Trusted publishing is indeed architecturally complex. But it’s using OIDC as it’s intended, and we’ve tried to abstract nearly all of this complexity from the end user (who only needs to know which user/repo and workflow they trust). The surface that it exposes is roughly equivalent to granting an attacker access to your CI (including all secrets in it), so I don’t think that part is a significant new risk.

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          I’m not trying to dismiss the work you have done with this integration. It is a first step towards a better solution for a quite hard to solve problem.

          However, PyPI is now in the same league as Rust’s crates.io in that it requires a GitHub account to be able to “play” in Rust’s (and now Python’s) ecosystem. I don’t have anything against GitHub either, I use them for all my code, however there are developers (and certainly also amongst Python ones) that don’t want to have a GitHub account. Thus for this category of users the problem is still unsolved.

          However, assuming GitHub is only the first such identity provider, what are the next steps to support multiple independent providers? How would the UI change to support something that doesn’t have GitHub’s particularities? would a separate HTML UI (i.e. form with inputs) be developed for each?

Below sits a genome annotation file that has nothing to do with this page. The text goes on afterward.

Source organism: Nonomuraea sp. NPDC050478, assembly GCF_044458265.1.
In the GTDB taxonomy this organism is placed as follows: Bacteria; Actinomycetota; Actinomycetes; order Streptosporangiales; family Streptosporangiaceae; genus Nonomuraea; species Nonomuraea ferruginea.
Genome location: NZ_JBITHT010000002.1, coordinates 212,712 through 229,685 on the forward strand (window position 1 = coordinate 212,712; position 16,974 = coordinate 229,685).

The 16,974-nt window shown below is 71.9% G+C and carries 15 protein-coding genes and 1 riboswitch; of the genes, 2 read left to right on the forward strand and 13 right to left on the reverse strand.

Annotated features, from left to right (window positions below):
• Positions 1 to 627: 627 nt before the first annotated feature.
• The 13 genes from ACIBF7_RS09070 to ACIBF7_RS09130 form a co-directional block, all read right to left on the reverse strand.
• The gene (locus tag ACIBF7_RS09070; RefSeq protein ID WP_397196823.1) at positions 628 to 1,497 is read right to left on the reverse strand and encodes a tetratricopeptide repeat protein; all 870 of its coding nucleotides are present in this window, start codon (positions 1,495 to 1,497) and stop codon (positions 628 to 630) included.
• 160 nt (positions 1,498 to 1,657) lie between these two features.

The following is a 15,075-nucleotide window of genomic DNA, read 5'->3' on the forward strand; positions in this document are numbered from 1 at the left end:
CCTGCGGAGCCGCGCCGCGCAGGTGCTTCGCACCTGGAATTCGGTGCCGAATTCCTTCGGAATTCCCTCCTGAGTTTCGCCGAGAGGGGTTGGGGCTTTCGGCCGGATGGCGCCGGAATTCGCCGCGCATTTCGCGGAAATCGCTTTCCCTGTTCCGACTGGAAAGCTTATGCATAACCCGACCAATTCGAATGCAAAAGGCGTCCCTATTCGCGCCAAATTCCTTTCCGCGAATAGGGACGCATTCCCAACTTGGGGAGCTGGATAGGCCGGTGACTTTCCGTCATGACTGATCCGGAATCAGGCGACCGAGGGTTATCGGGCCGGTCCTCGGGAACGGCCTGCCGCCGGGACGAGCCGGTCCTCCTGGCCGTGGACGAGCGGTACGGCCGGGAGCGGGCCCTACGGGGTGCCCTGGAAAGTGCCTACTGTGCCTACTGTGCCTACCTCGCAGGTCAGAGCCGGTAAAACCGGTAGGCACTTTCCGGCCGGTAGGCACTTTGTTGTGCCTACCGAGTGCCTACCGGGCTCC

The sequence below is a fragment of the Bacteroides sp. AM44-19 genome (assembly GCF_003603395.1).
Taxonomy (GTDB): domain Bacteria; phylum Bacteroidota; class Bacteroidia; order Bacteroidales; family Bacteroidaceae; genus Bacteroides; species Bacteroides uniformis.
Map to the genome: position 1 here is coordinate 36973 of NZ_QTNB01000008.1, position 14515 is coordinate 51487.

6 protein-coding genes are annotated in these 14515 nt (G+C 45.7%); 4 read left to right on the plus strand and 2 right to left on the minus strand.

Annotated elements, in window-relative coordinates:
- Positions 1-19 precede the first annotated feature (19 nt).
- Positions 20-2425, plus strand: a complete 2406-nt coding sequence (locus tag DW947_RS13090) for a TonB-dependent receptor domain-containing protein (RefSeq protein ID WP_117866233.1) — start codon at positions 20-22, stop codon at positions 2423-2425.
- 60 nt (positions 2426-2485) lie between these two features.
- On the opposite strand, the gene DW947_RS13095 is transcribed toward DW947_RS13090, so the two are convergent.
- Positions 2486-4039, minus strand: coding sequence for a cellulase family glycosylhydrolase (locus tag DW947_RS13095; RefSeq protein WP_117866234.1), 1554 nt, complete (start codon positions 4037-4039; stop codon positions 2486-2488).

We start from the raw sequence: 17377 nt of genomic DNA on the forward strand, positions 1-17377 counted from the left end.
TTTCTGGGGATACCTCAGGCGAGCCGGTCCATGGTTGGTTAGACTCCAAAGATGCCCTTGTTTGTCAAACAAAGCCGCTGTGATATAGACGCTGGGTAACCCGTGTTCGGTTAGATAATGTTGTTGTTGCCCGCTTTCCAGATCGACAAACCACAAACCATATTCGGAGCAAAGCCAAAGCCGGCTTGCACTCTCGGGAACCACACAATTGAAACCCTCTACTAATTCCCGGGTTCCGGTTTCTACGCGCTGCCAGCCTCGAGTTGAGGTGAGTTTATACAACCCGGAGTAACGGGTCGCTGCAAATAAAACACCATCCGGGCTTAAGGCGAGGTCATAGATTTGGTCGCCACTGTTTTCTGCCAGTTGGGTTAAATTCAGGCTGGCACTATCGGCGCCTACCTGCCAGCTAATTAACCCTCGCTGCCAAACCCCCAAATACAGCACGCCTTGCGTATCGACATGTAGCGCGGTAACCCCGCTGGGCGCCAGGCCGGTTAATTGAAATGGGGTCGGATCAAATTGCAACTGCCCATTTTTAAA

Because each time such a proposal appears, that in theory supports multiple identity providers, it falls short and supports only the largest ones like Google / Facebook / Apple.

          To summarize, I understand why PyPI (and crates.io for that matter) have chosen to start (and stop) with GitHub: at the moment it has a large user-base and it’s pretty secure (or at least with deeper pockets to throw money at the problem if needed); in a few words it’s a practical approach (that I would have taken myself). But I doubt there would be a time when the “trusted publishing” would expand to other providers…

          So, if GitHub is the only one, why bother with all the complexity?

          Google’s IdP and GitLab.

          GitLab is perhaps similar to GitHub, thus it might have the concepts of repositories, branches, etc. But would you support only the “official hosted” GitLab instance, or will you support independent GitLab deployments?